Microsoft aims to reinvent its search service with Kumo

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Redmond (WA) – Kumo.com, a domain Microsoft acquired last November, is about to go live — at least for Microsoft employees. Microsoft said that it will redirecting “internal” live.com traffic in an effort to test the new site in the coming days. Apparently, Kumo is developed as a more advanced search engine than live.com, which helps users “not just search, but accomplish tasks.”

Microsoft announced the new site and service via an internal email to its employees yesterday, following wide speculation that Kumo.com was about to launch. Satya Nadella, senior VP of research of online services division, wrote that “Kumo.com exists only inside the corporate network, and in order to get enough feedback, [Microsoft] will be redirecting internal live.com traffic over to the test site in the coming days.”

It is unclear how Kumo.com will differ from Live.com, but Nadella’s notes indicate that at least the core of the search will handle search requests differently. “In spite of the progress made by search engines, 40% of queries go unanswered; half of queries are about searchers returning to previous tasks; and 46% of search sessions are longer than 20 minutes,” the executive wrote. “We believe we can provide a better and more useful search experience that helps you not just search but accomplish tasks.”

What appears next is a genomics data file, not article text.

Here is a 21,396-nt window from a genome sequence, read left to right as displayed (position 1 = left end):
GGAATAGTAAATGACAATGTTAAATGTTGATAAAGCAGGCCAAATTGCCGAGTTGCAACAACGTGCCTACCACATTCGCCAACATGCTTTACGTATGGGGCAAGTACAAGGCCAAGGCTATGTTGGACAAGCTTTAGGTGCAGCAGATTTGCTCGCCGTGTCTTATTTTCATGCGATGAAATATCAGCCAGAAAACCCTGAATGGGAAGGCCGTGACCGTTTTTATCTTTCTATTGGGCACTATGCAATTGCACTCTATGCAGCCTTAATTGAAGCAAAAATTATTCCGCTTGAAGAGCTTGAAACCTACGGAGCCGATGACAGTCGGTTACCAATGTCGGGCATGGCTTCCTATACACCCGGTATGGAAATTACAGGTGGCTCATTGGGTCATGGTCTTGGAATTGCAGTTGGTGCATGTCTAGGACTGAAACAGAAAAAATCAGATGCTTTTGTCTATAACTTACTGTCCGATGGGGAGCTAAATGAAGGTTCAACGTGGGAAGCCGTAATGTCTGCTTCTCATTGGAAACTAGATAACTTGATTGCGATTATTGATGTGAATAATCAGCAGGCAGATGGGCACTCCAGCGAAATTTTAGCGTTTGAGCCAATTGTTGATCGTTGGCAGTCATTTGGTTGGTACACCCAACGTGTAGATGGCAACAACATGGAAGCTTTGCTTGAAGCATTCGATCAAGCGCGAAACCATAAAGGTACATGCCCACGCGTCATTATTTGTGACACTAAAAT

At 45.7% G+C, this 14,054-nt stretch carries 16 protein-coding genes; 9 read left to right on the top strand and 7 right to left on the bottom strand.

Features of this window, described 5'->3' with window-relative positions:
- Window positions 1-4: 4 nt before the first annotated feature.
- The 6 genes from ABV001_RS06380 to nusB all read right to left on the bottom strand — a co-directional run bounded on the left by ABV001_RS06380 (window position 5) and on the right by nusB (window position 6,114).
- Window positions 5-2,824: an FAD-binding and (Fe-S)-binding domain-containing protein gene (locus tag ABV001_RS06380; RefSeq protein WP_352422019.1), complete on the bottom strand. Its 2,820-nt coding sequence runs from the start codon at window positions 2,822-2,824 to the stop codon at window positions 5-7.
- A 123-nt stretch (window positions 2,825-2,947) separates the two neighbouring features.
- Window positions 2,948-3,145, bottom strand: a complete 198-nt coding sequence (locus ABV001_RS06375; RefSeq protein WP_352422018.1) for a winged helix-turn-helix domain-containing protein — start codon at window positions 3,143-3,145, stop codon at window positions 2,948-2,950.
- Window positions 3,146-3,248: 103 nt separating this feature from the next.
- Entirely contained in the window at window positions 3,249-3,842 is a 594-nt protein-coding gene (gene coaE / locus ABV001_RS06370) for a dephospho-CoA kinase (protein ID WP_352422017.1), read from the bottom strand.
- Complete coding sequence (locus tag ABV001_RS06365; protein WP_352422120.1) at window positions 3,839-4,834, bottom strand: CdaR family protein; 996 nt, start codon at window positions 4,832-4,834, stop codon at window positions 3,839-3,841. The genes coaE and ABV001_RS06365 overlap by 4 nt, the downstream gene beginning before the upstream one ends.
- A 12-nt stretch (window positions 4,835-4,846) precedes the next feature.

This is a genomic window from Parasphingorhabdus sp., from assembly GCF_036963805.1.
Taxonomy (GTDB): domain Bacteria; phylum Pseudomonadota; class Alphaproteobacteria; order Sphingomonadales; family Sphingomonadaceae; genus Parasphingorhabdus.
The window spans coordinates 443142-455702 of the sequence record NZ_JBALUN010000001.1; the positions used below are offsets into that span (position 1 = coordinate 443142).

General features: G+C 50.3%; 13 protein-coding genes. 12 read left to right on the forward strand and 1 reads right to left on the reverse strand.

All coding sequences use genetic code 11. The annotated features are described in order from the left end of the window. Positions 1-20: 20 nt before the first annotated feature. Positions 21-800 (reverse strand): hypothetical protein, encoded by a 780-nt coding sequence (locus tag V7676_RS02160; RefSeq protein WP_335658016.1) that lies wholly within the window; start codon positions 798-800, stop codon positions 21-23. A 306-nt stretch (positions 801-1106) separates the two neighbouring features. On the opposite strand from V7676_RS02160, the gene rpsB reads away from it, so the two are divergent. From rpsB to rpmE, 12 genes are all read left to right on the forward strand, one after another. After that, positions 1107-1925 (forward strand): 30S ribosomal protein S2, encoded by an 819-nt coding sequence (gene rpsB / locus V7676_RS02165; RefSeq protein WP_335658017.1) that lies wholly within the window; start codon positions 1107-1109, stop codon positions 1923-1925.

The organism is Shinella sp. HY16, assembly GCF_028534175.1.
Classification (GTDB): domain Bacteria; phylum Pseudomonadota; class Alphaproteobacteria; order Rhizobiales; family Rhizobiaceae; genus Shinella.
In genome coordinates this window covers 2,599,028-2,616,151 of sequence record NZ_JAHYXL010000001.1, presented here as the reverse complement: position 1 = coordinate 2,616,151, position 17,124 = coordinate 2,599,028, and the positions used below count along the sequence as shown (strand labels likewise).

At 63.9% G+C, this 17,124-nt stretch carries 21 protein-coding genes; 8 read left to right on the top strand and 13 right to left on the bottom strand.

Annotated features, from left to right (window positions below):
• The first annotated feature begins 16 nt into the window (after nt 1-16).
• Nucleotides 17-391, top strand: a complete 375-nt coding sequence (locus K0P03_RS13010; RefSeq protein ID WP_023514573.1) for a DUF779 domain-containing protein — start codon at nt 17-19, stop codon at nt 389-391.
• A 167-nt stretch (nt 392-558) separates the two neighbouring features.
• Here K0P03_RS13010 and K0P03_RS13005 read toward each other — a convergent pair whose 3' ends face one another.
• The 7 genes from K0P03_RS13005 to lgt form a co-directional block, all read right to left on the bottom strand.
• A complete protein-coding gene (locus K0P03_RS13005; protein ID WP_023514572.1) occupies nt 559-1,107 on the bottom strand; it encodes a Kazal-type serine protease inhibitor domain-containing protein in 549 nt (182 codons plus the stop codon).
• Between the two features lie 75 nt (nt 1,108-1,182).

Microsoft acquired the Kumo.com domain from CSC Corporate Domains, which took possession of the domain after semiconductor equipment supplier Schlumberger had abandoned it sometime after 2000. Schlumberger originally became the owner of Kumo.com through the acquisition of Merak Projects, an oil-industry software company, in August 1999.

Going further back in time, Merak Projects acquired the domain through the purchase of Kumo Software Corporation, a former Calgary-based web development firm, in late 1998. The Kumo Software Corporation was the first owner of the domain with records of website activity dating as far back as early 1996.

The name “Kumo” translates to “cloud” or “spider” in Japanese. The Kumo Software Corporation used a black spider on red background in its company logo.

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